Discovering the Holy Presence in Our Holy Land
כי יקרא קן ציפור לפניך בדרך
“Blessed are You HaShem our God Who has sanctified us with His commandments and commanded us on the deliverance of the nest [‘shiluah haken’].” The Kabbalists teach that one should seek to commit the mitzvah of sending off the mother bird from her nest, because one should strive to commit in practice as much of the 613 commandments as possible in order to complete one’s soul, except for mitzvoth that are not under initial human volition (such as pidyon haben, halitza, etc.) or preferably not done (such as divorce by get). The Kabbalists, based on Tikunei Zohar 23a, have a fascinating explanation of the mitzvah of “sending of the mother bird” in which the mother bird represents the Holy Presence and “her children” represent the People of Israel. According to the Tikunei Zohar, when one commits the commandment of releasing the mother bird, the mother birds cries out in compassion for her children, and the children in turn cry out longing for their mother. This action serves as a “reminder” or medium of compassion before HaShem about the state of Israel in Exile, in which the Holy Presence is apart from the People, and both the Holy Presence and the People “cry” out in longing for each other. “At that time (when committing this mitzvah) HaShem cries out and says, ‘for My sake, for My sake I will do, and I will do for the sake of my Name’, and with this (action) compassion will be aroused on the Holy Presence and upon His ‘children’ in Exile” (ibid).
We should note that the Torah describes the mother’s nest to be ‘on the way’ – ‘baderech’. Indeed, when the mother bird represents the Holy Presence in exile in the fore-mentioned analogy, then this Presence is described to be ‘on the way’, i.e in flux, and not in its proper place, the Holy Temple. For this reason we find that some of the righteous wished to connect to the Holy Presence by self-inducing exile upon themselves, to so-to-speak ‘participate in the ‘pain’ of the Holy Presence’. Nevertheless, we may say that even the common Jew who makes effort and ‘takes pain’ so-to-speak to go to a set location where the Holy Presence rests is also part of joining with and ‘aiding’, so-to speak, the Holy Presence in Her journey to the Temple. This matter can be accomplished in many ways, such as going from home to the synagogue, going from Diaspora to the Holy Land, going to holy locations within the Holy Land such as Hebron and Maarat HaMachpela, or going towards Jerusalem and the Temple Mount. One of the locations within Hebron that represents this journey in a poignant way is the ‘Worshipers Way’ – ‘Tzir Hamitpalalim’. In the midst of this path to Maarat HaMachpela is the Simtat HaGiborim – ‘Heroes’ Alley’ where twelve courageous men sacrificed their lives to protect the Hebron community and the worshipers on this path. This site awakens our spirits to contemplate and appreciate the path to Maarat HaMachpela and the Holy Land in general. Let us appreciate and give honor to these men and also to the myriads of people who took pains and/or sacrificed their lives to come and/or let others come to the Holy Land.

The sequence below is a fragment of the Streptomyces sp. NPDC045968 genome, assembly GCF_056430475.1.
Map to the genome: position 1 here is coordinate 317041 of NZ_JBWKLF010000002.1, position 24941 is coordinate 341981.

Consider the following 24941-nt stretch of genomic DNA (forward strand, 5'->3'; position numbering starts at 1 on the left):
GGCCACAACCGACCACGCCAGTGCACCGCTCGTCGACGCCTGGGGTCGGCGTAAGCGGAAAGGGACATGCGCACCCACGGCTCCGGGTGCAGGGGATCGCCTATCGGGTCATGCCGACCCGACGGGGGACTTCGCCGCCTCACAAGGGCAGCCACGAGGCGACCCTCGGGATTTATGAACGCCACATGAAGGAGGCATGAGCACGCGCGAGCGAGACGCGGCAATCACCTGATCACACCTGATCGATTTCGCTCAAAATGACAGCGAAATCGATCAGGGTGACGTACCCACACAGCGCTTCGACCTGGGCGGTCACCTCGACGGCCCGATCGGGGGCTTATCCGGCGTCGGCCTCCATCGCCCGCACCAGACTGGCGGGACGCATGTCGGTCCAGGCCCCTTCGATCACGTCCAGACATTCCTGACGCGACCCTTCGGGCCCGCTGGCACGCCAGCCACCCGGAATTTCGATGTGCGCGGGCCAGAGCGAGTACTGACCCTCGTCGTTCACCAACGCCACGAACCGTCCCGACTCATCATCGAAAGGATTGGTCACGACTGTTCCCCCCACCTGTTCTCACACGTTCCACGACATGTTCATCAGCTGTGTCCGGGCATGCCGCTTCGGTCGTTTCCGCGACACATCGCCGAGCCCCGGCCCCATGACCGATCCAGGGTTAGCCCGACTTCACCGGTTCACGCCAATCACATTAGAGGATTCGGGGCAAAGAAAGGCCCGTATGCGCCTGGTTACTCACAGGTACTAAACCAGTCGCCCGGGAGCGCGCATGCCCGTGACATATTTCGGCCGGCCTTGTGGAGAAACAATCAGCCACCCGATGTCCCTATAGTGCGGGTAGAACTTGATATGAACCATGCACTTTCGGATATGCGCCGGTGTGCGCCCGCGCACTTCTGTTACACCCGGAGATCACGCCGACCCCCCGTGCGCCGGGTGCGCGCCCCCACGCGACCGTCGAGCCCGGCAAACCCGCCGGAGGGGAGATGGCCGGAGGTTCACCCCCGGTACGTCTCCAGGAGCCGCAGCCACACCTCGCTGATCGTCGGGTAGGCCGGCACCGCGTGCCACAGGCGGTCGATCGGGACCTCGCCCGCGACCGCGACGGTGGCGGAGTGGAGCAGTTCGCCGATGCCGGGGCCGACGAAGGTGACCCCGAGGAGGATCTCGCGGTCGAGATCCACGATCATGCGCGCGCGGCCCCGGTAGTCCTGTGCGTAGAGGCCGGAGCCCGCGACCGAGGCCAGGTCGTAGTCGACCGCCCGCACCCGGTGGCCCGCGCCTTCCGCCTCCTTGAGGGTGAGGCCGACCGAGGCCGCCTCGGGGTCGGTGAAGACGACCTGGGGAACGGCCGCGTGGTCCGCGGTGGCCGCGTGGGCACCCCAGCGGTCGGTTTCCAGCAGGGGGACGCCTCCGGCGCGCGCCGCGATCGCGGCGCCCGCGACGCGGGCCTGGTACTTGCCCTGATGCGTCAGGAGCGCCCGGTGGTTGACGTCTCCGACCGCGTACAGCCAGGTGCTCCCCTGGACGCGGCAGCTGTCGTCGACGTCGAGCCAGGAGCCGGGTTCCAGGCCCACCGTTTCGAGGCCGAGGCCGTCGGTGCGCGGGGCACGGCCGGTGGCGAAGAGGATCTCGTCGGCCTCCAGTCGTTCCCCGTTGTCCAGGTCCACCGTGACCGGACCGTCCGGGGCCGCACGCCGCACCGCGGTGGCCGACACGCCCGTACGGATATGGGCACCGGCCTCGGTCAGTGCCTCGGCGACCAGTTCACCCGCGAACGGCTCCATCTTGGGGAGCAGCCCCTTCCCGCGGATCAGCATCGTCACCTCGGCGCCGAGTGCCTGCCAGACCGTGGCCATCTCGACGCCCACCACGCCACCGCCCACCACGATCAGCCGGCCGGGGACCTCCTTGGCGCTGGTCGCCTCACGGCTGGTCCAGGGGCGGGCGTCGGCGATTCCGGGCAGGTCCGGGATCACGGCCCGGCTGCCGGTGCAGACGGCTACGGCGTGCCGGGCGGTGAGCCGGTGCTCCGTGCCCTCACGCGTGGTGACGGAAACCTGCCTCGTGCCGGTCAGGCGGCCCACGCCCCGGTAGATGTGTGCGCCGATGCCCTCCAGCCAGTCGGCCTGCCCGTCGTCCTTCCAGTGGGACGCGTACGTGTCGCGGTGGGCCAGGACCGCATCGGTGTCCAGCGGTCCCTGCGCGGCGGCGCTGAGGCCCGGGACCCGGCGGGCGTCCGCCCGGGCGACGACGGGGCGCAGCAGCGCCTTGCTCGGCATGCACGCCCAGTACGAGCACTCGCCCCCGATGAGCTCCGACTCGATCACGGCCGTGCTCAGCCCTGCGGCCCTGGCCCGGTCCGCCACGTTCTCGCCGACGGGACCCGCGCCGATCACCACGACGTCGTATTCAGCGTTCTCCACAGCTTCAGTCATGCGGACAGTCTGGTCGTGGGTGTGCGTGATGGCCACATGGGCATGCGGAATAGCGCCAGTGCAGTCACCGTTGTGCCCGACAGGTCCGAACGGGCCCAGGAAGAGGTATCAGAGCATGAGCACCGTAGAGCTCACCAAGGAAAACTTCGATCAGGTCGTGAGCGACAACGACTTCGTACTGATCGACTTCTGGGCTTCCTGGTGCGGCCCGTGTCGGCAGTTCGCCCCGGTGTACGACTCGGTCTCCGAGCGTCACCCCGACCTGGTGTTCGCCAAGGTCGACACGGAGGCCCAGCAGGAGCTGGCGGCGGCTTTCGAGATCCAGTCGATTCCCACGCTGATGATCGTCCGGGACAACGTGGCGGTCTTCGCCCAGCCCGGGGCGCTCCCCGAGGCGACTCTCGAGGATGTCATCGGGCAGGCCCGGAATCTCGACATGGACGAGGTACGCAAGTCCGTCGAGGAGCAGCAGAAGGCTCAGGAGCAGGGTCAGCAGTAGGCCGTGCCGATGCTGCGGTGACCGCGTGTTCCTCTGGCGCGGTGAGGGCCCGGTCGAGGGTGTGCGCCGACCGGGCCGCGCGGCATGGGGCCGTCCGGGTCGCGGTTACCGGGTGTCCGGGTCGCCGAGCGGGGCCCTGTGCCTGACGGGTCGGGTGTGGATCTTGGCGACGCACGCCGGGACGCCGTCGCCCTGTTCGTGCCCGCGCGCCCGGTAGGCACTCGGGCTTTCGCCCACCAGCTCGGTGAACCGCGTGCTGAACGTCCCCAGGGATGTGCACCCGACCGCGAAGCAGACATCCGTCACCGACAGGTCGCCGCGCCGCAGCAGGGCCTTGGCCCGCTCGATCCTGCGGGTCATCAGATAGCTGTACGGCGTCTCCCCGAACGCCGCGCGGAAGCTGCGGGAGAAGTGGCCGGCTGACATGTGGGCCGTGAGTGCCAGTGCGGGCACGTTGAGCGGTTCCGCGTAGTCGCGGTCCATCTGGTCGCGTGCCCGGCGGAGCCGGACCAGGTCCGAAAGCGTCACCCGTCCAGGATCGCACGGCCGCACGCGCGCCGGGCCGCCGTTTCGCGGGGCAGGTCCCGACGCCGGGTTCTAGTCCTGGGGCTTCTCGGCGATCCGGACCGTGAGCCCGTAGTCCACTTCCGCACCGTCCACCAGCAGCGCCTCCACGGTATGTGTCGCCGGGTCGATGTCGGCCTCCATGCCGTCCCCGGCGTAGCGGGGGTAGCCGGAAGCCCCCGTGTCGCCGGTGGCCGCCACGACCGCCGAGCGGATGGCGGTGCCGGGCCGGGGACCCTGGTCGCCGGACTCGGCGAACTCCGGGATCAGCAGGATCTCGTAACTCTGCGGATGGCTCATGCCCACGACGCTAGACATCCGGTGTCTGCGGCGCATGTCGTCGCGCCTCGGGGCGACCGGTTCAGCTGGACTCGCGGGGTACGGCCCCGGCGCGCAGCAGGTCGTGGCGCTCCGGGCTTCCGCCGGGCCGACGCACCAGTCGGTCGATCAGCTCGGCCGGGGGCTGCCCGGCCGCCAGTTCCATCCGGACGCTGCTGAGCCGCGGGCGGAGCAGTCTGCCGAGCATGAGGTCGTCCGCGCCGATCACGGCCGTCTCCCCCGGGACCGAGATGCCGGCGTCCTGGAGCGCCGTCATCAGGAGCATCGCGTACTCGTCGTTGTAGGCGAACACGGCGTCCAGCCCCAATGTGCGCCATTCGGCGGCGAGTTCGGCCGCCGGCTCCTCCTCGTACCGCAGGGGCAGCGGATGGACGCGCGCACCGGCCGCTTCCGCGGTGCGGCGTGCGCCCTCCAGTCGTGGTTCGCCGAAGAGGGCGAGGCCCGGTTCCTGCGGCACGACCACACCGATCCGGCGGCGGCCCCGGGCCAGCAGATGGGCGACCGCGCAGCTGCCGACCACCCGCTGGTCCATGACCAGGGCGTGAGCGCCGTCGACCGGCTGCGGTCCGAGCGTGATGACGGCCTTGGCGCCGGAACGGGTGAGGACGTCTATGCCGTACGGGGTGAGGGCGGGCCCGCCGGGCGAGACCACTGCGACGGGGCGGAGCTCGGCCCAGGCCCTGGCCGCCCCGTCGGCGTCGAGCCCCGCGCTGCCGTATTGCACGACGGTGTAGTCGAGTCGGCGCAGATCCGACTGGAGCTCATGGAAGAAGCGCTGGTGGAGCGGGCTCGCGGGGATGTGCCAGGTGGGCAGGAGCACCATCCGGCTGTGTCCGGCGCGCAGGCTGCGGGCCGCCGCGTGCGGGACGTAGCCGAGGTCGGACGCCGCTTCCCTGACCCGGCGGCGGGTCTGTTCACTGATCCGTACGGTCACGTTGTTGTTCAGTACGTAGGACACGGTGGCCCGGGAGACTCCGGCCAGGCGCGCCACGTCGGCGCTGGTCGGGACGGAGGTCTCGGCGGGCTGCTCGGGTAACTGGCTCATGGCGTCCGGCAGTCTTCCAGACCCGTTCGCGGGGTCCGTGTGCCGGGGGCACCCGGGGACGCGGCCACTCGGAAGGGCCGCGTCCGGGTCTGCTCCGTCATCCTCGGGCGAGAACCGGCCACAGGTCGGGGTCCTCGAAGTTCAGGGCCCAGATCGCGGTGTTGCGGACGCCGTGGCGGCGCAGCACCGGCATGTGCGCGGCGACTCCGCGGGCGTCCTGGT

Real Stories from the Holy Land: : “I had failed a number of driving tests over a period of many months, so I decided to try changing my driving-teacher and location of practice-driving. The very same day I decided to do so, my mother suddenly recommended to me in a phone conversation to learn driving in the very same location I decided to relocate my driving-practice (she had not been updated on my driving problems, and it was the first time she recommended me anything about driving). Shortly after, I passed the first driving test with the new teacher and location.” Y.G